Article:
MT: You recently wrote: "The trend toward featurization of art writing has … generated a rash of writers who unquestioningly fall hook-line-and-sinker for PR spin knowing that they'll stay on the right lists." What is the most important role of the arts critic today?
Green: A critic is able — in fact, privileged — to be above the fray in a way that dealers, curators, collectors and their related puppets aren't. It's imperative that they write from that position. If the critic can't ignore the scene to write about the work, who can? Unfortunately way, way, way too many people who write about art are concerned with being invited to the best parties and to the homes of private collectors. It shows in their writing.
Great example: Artforum is allegedly the art magazine of record. But recently when one of its writers, David Rimanelli, went to write about a show for them, he ended up visiting the house of the show's curator, trying on children's clothing in the curator's closet — and then he wrote about it!
MT: Who are some of your favorite writers working in the field today?
Green: Three-time Pulitzer Prize finalist Christopher Knight of the L.A. Times is at the top of the heap. More than anyone else in America he writes from a distinct, consistent, definable point of view. Then Roberta Smith (The New York Times) and her husband, two-time Pulitzer finalist Jerry Saltz. No two American critics better lift artists from obscurity to must-see status. And, in Roberta's case, she's the strongest New York voice on postwar art. I love Dave Hickey when he writes, and when he writes about art. The New Yorker's Peter Schjeldahl may have lost his fastball, but he's still great. In his prime he might have been the best writer in America period. Among those who blog, I start my day with Edward Winkleman. He's a dealer who blogs. If I were an art student or a young artist, I'd read him every day to understand how the beast works, how to be a pro.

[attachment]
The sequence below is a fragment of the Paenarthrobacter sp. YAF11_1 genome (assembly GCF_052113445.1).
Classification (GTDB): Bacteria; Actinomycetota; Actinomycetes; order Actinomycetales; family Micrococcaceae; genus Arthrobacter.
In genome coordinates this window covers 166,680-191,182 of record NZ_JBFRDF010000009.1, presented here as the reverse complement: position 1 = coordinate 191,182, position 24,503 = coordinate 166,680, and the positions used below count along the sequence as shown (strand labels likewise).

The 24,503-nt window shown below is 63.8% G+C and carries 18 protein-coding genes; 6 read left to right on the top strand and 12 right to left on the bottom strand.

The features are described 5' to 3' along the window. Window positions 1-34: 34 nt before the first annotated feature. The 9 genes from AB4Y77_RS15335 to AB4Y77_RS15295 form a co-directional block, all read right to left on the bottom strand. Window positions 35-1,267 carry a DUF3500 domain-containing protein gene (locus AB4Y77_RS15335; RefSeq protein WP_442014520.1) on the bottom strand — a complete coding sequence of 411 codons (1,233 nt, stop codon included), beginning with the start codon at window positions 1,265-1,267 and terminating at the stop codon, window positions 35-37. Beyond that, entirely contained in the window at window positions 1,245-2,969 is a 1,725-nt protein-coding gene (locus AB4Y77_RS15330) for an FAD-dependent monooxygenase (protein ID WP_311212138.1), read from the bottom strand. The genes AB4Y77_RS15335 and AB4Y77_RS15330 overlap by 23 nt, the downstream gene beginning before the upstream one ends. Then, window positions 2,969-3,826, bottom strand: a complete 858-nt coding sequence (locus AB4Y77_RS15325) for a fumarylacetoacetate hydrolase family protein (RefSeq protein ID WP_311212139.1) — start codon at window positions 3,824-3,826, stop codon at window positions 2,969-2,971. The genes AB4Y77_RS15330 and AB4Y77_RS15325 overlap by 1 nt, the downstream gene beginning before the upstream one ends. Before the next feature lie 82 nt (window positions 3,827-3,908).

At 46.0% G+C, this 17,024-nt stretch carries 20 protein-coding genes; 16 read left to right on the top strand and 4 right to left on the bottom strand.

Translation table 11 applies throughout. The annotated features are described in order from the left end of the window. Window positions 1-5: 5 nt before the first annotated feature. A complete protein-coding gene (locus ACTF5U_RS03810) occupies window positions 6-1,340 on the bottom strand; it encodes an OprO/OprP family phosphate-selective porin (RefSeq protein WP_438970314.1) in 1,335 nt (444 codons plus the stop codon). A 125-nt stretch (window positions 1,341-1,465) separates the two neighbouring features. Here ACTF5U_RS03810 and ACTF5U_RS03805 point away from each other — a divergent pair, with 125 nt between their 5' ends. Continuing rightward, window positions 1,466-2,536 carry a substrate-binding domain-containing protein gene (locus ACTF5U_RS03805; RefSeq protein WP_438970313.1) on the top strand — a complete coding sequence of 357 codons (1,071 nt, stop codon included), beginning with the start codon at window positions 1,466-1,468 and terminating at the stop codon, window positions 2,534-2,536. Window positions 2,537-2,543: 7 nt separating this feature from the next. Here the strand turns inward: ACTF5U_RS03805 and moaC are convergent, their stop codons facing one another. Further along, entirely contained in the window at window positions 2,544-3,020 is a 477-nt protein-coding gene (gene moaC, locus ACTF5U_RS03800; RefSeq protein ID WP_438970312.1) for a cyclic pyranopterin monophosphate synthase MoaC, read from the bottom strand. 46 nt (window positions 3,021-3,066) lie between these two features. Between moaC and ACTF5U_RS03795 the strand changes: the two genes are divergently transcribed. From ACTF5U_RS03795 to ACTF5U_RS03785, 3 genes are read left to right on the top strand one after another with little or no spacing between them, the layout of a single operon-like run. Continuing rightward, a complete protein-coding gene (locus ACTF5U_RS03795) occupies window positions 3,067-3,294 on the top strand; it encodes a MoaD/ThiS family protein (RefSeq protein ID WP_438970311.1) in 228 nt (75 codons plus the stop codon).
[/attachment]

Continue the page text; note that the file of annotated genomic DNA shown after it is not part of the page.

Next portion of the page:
MT: The Internet has made it possible for local critics — or just anybody, really — to become nationally known. Do blogs give voice to middle America? What does local mean anymore?
Green: It means that while New York still has the biggest megaphone, interesting writers from west of the Hudson have a much, much broader potential readership. And writers/critics who don't take advantage of that, who don't work to get read beyond 11 Avenue, are shooting themselves in their Pradas.
MT: There's a school of thought that traditional art journalists, those committed to publishing in mainstream vehicles (newspapers, periodicals, journals) are threatened by the popularity of art blogs as instruments for art criticism. What do you think about this?
Green: Well, I write for lots of dead-tree media, mostly for Fortune magazine these days. If you feel threatened, adapt. If you're a freelancer, change your income-generation model. Lots of good critics, such as Richard Lacayo at Time or Regina Hackett at the Seattle Post-Intelligencer blog now.
MT: The Wall Street Journal said "You won't find a better-informed art writer than Tyler Green." For an outsider, you sure seem to have an inside track to art world gossip. How do you coax information out of would-be sources?
Green: Well, I'm not sure I qualify as an outsider anymore I'm afraid. I just talk to lots of people. When people can't get the New York Times or their local newspaper to write about something it's easy to find me because my email address is published on MAN. What looks like sourcing is probably the product of a highly-public email address.
For a blogger especially, you are your own credibility. If people think I get it right most of the time even when they don't like what I wrote about them, they'll keep talking with me.